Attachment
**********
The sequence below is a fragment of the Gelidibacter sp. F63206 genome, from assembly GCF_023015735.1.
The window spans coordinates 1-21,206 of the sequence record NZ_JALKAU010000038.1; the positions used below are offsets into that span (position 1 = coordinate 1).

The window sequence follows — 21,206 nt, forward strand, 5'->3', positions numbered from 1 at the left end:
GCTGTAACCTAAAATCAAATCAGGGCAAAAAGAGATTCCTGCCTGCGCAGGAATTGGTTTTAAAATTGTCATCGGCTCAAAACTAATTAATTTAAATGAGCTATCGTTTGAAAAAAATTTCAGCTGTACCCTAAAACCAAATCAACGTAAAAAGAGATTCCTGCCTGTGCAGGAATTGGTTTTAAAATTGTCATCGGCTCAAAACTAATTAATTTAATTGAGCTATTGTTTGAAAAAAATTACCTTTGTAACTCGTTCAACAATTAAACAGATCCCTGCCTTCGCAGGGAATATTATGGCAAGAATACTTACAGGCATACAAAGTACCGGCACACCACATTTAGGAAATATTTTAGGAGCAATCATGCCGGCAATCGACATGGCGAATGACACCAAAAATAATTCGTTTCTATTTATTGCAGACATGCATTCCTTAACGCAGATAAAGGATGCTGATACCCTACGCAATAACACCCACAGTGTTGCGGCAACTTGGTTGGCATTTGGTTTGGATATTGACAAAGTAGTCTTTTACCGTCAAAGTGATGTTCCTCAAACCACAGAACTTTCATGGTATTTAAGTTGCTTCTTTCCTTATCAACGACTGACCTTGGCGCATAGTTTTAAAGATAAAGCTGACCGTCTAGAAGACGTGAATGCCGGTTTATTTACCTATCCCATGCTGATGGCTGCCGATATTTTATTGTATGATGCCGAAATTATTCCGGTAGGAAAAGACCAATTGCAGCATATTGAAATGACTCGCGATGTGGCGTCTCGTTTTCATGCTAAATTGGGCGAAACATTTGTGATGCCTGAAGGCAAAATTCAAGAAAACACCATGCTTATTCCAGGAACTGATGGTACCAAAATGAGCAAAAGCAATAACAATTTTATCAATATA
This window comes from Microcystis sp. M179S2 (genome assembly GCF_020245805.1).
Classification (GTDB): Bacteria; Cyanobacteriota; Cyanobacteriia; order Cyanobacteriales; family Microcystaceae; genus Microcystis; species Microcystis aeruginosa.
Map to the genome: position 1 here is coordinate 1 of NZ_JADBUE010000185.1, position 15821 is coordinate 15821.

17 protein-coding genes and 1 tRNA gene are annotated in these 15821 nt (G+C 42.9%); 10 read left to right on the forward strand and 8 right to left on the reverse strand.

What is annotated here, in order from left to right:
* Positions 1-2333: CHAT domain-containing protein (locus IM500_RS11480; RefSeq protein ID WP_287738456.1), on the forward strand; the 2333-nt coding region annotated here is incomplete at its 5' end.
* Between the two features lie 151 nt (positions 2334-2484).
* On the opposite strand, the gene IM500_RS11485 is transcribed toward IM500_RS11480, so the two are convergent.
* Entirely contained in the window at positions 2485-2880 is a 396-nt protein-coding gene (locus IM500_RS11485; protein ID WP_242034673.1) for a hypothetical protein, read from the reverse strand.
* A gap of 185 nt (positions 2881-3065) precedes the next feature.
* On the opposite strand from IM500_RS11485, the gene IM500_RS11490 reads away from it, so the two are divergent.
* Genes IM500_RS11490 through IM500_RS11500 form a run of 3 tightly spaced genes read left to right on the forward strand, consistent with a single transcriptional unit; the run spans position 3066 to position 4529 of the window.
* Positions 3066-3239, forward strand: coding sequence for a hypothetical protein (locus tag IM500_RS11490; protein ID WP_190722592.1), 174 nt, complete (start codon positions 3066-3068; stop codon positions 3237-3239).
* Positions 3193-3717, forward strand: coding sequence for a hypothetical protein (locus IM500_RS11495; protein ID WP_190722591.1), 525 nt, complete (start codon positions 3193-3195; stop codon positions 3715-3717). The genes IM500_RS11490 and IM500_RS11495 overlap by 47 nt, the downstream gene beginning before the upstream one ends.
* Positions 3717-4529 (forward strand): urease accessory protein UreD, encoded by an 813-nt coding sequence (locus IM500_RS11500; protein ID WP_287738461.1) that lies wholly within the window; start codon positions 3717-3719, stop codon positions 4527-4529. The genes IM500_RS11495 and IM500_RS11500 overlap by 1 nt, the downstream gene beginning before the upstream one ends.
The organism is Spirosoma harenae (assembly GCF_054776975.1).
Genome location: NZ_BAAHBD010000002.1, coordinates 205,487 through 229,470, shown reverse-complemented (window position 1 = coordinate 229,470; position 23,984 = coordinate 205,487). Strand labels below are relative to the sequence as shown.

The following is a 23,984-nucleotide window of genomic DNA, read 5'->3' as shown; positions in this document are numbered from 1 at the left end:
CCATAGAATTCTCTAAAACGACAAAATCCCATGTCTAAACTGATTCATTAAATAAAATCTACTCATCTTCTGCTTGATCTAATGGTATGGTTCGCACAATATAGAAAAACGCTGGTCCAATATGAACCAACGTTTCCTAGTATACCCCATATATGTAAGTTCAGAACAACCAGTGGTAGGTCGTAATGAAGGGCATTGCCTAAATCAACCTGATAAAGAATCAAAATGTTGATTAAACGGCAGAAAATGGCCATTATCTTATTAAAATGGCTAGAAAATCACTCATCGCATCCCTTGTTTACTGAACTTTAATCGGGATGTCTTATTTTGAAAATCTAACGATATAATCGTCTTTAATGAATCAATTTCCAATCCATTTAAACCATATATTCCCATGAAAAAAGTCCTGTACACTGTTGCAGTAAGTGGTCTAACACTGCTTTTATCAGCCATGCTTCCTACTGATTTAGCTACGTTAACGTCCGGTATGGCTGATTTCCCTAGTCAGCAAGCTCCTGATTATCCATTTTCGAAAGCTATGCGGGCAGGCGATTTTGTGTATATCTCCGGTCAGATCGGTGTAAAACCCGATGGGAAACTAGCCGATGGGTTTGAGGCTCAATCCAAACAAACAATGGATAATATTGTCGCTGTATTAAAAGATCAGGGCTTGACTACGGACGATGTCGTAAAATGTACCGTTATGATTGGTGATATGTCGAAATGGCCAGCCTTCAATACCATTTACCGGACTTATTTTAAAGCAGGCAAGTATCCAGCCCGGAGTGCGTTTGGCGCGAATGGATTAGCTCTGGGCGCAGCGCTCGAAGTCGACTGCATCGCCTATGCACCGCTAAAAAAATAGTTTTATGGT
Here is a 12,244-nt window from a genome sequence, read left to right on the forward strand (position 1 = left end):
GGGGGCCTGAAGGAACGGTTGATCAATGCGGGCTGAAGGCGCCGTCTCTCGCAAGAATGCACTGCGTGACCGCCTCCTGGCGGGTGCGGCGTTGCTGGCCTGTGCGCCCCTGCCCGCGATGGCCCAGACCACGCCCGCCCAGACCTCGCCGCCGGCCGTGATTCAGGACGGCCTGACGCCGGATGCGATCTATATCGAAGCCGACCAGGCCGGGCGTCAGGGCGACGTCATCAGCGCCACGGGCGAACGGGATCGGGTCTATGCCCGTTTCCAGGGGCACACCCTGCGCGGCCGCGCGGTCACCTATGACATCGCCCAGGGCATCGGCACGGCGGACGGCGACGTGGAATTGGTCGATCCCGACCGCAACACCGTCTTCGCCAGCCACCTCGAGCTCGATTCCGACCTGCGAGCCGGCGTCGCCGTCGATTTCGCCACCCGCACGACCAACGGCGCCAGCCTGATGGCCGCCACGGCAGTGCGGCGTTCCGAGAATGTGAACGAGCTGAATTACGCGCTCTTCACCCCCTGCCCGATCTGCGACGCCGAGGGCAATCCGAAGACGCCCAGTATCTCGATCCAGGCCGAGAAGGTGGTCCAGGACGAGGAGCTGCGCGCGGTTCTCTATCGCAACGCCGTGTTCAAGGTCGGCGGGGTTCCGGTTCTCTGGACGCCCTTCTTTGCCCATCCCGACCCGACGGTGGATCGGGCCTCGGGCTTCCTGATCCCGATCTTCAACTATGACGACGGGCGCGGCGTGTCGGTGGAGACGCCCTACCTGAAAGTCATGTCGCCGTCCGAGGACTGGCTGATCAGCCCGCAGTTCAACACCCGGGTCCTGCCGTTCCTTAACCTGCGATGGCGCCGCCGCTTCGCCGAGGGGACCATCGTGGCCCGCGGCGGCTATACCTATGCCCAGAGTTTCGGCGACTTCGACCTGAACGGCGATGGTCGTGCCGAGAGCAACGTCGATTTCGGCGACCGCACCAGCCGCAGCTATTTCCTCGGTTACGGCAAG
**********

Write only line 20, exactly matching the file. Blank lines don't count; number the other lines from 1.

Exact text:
The organism is Spirosoma harenae (assembly GCF_054776975.1).